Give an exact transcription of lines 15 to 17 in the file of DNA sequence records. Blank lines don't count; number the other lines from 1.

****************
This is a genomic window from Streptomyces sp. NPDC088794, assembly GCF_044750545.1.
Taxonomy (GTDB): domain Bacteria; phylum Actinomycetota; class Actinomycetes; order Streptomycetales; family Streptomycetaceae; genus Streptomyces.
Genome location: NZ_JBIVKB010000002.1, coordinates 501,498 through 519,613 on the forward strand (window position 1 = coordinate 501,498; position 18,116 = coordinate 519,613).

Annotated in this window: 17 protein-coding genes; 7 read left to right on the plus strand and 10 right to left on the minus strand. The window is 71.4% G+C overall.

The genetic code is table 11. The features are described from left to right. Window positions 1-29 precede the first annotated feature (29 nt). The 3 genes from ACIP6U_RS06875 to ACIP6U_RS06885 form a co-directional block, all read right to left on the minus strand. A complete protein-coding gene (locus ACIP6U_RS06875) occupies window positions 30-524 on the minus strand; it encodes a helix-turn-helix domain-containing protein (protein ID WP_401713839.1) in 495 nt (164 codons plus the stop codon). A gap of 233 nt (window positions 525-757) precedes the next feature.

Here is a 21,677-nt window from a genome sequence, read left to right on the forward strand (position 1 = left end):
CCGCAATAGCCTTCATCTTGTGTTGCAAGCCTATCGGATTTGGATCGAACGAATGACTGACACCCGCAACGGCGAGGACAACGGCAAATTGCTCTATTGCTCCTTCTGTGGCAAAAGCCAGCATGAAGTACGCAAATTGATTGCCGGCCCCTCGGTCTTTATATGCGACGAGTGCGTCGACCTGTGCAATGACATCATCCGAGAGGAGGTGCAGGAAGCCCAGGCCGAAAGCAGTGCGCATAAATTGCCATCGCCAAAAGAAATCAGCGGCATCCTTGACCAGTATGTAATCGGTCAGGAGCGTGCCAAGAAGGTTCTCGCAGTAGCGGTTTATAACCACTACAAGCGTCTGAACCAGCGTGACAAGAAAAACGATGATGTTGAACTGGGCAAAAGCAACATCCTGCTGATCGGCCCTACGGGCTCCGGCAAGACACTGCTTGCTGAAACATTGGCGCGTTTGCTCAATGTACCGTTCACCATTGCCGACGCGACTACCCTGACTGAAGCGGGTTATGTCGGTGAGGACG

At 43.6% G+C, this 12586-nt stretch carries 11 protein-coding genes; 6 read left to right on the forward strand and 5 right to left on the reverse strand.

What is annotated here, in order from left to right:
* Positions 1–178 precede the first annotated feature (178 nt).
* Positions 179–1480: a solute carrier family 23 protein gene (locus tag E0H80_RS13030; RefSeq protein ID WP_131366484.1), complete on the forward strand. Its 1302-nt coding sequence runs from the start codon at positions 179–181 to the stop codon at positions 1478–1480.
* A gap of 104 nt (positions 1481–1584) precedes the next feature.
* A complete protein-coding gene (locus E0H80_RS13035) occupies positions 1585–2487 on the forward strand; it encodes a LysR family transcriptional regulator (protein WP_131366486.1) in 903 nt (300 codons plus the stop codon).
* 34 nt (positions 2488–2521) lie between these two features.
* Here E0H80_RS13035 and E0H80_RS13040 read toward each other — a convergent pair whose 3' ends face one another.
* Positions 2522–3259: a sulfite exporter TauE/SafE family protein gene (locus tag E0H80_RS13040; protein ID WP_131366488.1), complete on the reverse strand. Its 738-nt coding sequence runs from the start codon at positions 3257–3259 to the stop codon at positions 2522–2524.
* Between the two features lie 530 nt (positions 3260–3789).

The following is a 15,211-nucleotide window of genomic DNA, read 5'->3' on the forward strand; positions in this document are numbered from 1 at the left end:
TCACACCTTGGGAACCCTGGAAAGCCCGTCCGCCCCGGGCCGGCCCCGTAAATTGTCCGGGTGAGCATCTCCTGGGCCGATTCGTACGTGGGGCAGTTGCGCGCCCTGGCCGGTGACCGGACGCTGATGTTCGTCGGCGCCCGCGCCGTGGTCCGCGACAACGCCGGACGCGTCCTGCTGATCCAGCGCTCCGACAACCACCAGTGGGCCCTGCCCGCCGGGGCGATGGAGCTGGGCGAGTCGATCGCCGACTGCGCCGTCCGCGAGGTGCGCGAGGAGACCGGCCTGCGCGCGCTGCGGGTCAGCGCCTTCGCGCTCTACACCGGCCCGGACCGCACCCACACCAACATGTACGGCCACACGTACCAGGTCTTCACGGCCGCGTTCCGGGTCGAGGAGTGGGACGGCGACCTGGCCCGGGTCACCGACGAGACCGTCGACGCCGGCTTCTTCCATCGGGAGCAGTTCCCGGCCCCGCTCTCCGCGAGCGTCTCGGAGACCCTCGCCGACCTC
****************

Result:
* Here E0H80_RS13035 and E0H80_RS13040 read toward each other — a convergent pair whose 3' ends face one another.
* Positions 2522–3259: a sulfite exporter TauE/SafE family protein gene (locus tag E0H80_RS13040; protein ID WP_131366488.1), complete on the reverse strand. Its 738-nt coding sequence runs from the start codon at positions 3257–3259 to the stop codon at positions 2522–2524.
* Between the two features lie 530 nt (positions 3260–3789).